Iron isotopic compositions are demonstrably powerful tracers of foundational planetary processes, including crust and core formation. In many volcanic environments, however, geochemical vestiges of these processes are obscured by the effects of magmatic differentiation on Fe isotopic compositions. Recent decades have witnessed continued refinement of observational and experimental approaches to Fe isotope fractionation during silicate differentiation. In contrast, the influence of sulfide fractionation on Fe isotopic compositions in terrestrial environments is known only from theoretical approaches and limited experimental data for relatively siliceous magmatic systems. One reason for this may be that sulfide fractionation is difficult to definitively trace using traditional major and minor element variation patterns. We utilize well-characterized lavas and cumulate xenoliths from Piton de la Fournaise and Piton des Neiges, Réunion Island, that have previously been examined for their highly siderophile element (HSE: Os, Ir, Ru, Pt, Pd, Re) contents to investigate the effect of sulfide fractionation on Fe isotopes. The Fe isotopic compositions of the basalts range from δ56Fe values of 0.04 to 0.15‰ (average: 0.10‰) and the compositions of the cumulate xenoliths range from δ56Fe values of -0.07 to 0.08‰ (average: 0‰). In the absence of metal, HSE preferentially partition into sulfide phases, making them important tracers of sulfide segregation during magmatic differentiation. We find that commonly-observed co-variations between Fe isotopic compositions and major element oxide abundances are relatively underdeveloped for Réunion lavas. The correlation between Fe isotopic composition and MgO, for example, has a similar statistical significance to the correlation between Fe isotopic composition and Pd/Ir ratios, suggesting an important role of sulfides during Fe isotopic fractionation. After accounting for sulfide segregation, we determine that the parental magma Fe isotopic composition calculated for Piton de la Fournaise would be overestimated by 0.04‰ (within propagated error, 0.01-0.06‰) when considering silicate differentiation alone. An analogous calculation for Kilauea Iki basalts, for which there is available Fe isotopic and HSE data, yields a somewhat smaller difference of 0.02‰ (0-0.03‰). These differences may partially explain Fe isotopic compositions in other settings that could not previously be reconciled with a dominantly peridotitic and/or chondritic mantle source. This discovery may warrant discussion of the apparent decoupling between Fe and radiogenic isotopes in ocean island basalts, where the latter shows significant global variations and the former may show little or none. Our work highlights the need for additional constraints on the behavior of Fe isotopes during crustal recycling processes and reinforces the notion that consideration must be given to the effect of magmatic differentiation on Fe isotopic compositions.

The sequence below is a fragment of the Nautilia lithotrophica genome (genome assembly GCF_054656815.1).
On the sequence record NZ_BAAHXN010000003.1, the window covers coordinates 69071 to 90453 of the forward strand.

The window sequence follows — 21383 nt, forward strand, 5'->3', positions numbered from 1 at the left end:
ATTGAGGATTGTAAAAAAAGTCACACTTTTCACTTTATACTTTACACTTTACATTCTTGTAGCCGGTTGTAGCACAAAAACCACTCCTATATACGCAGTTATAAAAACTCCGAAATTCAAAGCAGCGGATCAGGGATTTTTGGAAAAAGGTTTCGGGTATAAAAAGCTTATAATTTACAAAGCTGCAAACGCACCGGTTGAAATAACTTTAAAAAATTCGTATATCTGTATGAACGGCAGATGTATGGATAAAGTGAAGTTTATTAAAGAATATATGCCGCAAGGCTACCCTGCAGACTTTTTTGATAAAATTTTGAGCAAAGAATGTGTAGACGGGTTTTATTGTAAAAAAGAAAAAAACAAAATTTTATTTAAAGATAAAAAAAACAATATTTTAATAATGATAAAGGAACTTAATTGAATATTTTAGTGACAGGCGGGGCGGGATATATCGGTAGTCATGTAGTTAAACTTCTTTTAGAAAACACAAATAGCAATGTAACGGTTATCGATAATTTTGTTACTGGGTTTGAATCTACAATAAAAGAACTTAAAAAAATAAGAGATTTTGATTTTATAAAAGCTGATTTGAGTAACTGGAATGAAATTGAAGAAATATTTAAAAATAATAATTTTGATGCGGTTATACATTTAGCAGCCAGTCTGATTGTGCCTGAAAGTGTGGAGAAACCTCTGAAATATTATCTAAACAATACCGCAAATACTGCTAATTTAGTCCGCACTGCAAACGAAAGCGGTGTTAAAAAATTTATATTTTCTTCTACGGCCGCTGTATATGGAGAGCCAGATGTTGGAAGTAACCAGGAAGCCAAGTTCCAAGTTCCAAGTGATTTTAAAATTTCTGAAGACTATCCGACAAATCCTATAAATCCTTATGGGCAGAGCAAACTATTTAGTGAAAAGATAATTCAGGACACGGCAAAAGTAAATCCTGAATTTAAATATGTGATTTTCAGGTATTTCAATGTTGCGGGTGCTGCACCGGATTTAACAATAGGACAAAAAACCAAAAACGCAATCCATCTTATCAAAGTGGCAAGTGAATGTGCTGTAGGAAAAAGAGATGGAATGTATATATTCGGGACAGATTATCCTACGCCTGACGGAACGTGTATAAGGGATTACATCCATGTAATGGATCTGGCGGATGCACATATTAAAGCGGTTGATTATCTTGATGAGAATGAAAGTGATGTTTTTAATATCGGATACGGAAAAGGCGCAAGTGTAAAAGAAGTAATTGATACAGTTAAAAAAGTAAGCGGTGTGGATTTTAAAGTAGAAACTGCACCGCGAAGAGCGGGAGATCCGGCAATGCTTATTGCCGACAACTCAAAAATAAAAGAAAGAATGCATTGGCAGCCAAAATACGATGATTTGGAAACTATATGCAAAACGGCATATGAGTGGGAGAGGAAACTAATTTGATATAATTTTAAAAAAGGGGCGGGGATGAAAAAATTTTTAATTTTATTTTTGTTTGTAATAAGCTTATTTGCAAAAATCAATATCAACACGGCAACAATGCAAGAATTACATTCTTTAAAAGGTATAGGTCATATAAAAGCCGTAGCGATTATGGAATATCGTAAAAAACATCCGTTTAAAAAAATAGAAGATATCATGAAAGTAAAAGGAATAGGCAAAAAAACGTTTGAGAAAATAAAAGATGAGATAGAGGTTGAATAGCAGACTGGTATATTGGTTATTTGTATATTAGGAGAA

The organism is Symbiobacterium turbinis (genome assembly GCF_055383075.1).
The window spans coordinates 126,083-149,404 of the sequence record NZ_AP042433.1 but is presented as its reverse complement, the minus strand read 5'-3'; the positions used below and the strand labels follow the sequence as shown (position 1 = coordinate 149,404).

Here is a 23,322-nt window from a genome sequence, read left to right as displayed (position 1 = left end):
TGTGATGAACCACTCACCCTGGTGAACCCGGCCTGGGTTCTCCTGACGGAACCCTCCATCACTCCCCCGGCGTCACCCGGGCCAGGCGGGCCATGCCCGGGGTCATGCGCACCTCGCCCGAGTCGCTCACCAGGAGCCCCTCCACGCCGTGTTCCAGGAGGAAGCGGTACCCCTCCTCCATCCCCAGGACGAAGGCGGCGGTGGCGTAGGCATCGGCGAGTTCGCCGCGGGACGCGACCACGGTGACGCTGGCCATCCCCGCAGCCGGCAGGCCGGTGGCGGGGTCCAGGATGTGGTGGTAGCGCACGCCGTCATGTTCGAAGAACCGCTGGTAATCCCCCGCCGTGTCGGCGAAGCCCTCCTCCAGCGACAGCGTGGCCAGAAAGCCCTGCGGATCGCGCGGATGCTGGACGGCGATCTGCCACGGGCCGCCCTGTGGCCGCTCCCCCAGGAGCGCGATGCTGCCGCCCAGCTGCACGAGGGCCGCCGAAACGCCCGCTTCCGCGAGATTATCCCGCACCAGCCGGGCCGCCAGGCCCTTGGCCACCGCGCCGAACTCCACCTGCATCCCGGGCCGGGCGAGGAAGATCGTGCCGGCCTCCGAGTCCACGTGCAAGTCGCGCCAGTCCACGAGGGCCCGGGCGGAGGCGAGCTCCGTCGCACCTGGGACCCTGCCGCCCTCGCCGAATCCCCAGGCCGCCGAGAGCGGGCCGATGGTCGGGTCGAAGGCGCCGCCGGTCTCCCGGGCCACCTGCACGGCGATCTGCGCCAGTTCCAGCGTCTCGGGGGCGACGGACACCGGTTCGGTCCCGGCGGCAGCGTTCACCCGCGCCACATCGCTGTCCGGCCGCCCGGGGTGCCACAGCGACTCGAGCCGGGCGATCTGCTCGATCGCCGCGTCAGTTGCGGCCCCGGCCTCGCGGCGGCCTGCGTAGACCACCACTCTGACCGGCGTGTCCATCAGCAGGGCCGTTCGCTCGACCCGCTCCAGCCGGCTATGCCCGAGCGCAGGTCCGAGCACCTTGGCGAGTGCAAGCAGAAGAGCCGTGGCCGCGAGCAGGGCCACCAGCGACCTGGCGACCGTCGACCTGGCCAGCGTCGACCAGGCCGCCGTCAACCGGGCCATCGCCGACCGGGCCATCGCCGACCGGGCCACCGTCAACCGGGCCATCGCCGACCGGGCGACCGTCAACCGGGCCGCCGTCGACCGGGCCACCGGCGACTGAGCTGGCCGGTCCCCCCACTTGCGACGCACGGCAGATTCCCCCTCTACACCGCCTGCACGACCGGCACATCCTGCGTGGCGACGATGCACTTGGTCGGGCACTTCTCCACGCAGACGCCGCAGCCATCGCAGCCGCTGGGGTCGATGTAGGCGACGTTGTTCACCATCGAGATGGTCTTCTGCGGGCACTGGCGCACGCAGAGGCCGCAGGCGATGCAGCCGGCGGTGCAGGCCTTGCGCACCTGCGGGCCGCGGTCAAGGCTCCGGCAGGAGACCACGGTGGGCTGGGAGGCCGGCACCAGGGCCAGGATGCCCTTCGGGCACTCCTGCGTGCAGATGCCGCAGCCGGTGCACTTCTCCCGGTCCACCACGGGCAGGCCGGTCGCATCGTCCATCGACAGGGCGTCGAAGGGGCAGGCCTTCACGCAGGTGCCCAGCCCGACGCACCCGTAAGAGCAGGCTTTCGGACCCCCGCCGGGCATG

2018
Day, JMD.  2018.  Geochemical constraints on residual metal and sulfide in the sources of lunar mare basalts. American Mineralogist. 103:1734-1740.   10.2138/am-2018-6368   Abstract

Low oxygen fugacity (fO2) in the lunar interior (one log unit below the iron-wüstite buffer [IW-1]) offers the possibility that stable Fe-metal and sulfide phases exist as restites within lunar mare basalt source regions. Metal and sulfide phases have high metal-melt and sulfide-melt partition coefficients for chalcophile, siderophile (>100), and highly siderophile elements (>>100,000 - HSE: Os, Ir, Ru, Rh, Pt, Pd, Re, Au). If these phases are residual after mare basalt extraction, they would be expected to retain significant quantities of these elements, likely generating non-chondritic HSE inter-element ratios, including Re/Os in the silicate magma. If such phases were present, the estimated HSE abundances of the bulk silicate Moon (BSM) would be proportionally higher than current estimates (0.00023 ±2 × CI chondrite), and perhaps closer to the bulk silicate Earth (BSE) estimate (0.009 ±2 × CI chondrite). Here I show that relationships between elements of similar incompatibility but with siderophile (W), chalcophile (Cu) and lithophile tendencies (Th, U, Yb) do not deviate from expected trends generated by magmatic differentiation during cooling and crystallization of mare basalts. These results, combined with chondrite-relative HSE abundances and near-chondritic measured 187Os/188Os compositions of primitive high-MgO mare basalts, imply that lunar mantle melts were generated from residual metal- and sulfide-free sources, or experienced complete exhaustion of metal and sulfides during partial melt extraction. Evidence for the loss of moderately volatile elements during lunar formation and early differentiation indicates that the BSM is >4 to 10 times more depleted in S than BSE. Because of an S-depleted BSM, mare basalt melts are unlikely to have reached S saturation, even if sulfide concentration at sulfide saturation (SCSS) was lowered relative to terrestrial values due to low lunar fO2. In the absence of residual sulfide or metal, resultant partial melt models indicate that a lunar mantle source with 25 to 75 ug g-1 S and high sulfide-melt partition coefficients can account for the chondritic relative abundances of the HSE in mare basalts from a BSM that experienced <0.02% by mass of late accretion.

Day, JMD, Tait KT, Udry A, Moynier F, Liu Y, Neal CR.  2018.  Martian magmatism from plume metasomatized mantle. Nature Communications. 9:4799.   10.1038/s41467-018-07191-0   Abstract